Measuring processes unconsciously cross our daily paths more often than we are aware. Whether it is about scooping coffee for the coffee maker, the temperature of the coffee or the speedometer in a car - we encounter measurement technology everywhere. But, what is “measuring”?
A well suited definition is given here: “Measurement enables us to make statements about a measured parameter in relation to a unit of measurement”. Measurement technology allows the determination of parameters such as length, mass, temperature etc.
History of Measurement Technology
Over time, essential findings have been gathered by the development and history of measurement technology. As a result, the design and production of components have been further optimized. One of the first definitions of parameters dates back to 7000 B.C., when the length of a foot was defined for the first time – from the big toe to the heel.
In 1860, the German Bundesrat (Federal Council) proposed the introduction of a standardized system of measurement. In 1960, the International System of Units ‘SI’, which derived from the French "Système International d'Unités". These are the basic units defined by the SI:
|meter (m)||unit of length|
|kilogram (kg)||unit of mass|
|second (s)||unit of time|
|ampere (A)||unit of electric current|
|kelvin (K)||unit of thermodynamic temperature|
|mole (mol)||unit of amount of substance|
|candela (cd)||unit of luminous intensity|
The definition of these basic units needs to be constantly adapted to the current state of the art.
Tolerance and Measuring Accuracy
Tolerance refers to the variation from a standard value. Nowadays it is very important that components are exchangeable. The tolerance gives the lower and upper limits (-/+) permissible for a component. For this, a measurement must be correct. Measuring systems that work precisely – i.e. with a high measuring accuracy – are able to obtain very accurate results.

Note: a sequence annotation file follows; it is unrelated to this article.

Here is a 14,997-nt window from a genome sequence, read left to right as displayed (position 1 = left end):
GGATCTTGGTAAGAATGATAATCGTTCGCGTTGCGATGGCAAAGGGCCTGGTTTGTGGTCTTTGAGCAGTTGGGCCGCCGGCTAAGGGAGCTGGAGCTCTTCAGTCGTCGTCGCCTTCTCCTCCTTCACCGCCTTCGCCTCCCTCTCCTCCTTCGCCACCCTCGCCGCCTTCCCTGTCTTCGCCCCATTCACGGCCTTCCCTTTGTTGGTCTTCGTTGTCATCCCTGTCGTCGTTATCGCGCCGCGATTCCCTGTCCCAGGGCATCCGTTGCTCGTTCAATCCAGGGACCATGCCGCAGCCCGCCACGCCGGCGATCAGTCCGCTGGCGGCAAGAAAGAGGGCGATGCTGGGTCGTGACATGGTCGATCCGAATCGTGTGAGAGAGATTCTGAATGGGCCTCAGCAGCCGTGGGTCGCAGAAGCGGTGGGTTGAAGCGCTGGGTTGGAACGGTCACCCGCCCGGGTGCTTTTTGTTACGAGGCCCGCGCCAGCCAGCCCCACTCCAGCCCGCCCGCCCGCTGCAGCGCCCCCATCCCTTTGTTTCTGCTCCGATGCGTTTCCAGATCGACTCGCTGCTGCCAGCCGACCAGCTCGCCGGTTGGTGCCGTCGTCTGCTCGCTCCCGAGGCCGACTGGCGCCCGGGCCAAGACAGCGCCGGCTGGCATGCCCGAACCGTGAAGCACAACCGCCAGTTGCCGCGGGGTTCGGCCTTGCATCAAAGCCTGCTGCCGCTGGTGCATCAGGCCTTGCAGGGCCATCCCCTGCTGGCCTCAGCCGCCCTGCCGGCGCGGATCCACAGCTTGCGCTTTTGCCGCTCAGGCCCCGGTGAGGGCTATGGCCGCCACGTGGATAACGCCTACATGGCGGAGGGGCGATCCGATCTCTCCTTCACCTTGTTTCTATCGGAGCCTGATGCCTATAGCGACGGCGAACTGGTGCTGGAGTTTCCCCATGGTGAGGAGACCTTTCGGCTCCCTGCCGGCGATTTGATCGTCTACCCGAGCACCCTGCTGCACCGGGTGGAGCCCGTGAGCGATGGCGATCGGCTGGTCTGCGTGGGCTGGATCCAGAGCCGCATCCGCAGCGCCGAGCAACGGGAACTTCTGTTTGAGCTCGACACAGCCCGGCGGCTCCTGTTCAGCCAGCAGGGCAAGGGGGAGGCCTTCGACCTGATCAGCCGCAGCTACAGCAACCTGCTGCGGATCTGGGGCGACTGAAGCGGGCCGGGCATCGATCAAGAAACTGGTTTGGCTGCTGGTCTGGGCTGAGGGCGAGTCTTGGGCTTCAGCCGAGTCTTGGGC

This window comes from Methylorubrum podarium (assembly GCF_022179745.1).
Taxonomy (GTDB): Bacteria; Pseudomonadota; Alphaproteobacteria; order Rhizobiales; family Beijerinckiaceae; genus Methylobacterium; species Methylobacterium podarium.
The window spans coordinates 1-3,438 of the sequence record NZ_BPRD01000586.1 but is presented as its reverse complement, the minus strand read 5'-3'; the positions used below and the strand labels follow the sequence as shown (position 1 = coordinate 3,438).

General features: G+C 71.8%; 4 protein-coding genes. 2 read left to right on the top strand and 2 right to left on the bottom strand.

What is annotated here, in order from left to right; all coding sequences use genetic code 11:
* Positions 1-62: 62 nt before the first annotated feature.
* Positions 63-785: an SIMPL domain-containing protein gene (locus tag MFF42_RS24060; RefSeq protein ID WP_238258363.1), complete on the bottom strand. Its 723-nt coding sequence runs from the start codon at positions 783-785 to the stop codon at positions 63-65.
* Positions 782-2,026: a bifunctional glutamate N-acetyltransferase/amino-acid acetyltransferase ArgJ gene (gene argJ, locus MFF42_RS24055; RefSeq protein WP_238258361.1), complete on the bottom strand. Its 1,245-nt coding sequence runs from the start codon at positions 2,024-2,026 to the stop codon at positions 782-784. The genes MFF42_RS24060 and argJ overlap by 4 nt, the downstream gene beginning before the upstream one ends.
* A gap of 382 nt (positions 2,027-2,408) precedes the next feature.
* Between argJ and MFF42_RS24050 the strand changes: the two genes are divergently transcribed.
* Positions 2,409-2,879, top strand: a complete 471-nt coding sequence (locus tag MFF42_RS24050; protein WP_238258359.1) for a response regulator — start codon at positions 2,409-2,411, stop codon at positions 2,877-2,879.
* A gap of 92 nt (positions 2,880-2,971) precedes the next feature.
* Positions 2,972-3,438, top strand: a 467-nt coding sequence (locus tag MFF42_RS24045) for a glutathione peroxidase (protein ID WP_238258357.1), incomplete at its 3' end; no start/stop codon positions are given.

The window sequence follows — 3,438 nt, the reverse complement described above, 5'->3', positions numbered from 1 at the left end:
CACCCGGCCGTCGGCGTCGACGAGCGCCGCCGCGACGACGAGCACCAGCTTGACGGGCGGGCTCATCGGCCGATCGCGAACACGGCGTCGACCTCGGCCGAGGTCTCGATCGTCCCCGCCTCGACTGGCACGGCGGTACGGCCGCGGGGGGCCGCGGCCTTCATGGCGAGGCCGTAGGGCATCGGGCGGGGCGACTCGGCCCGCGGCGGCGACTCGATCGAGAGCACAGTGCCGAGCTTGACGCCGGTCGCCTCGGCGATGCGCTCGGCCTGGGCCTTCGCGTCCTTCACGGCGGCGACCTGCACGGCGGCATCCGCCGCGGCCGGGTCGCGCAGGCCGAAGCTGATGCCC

Differences in measured values
Different measurements of the same actual value always result in different measured values. The variation from the actual value is referred to as measurement error. These measurement errors can have different causes which need to be identified first. Measurement errors may originate from the following three sources.
The cause lies in the measuring system:
Wear or other disturbing factors may have caused the measurement error. Periodic maintenance and the replacement of consumable components prevent measurement errors.
The cause lies with the user:
Incorrect handling of the measuring system or false reading of the values can also cause errors. Education and trainings on the use of the measuring system are essential for all employees in the field of measuring technology.
The cause is attributable to environmental conditions:
The temperature conditions play a vital role while measurements are being performed. Materials react differently to temperatures which may result in measurement errors.
There are many different measuring methods and techniques which will be presented in detail in a separate blog article.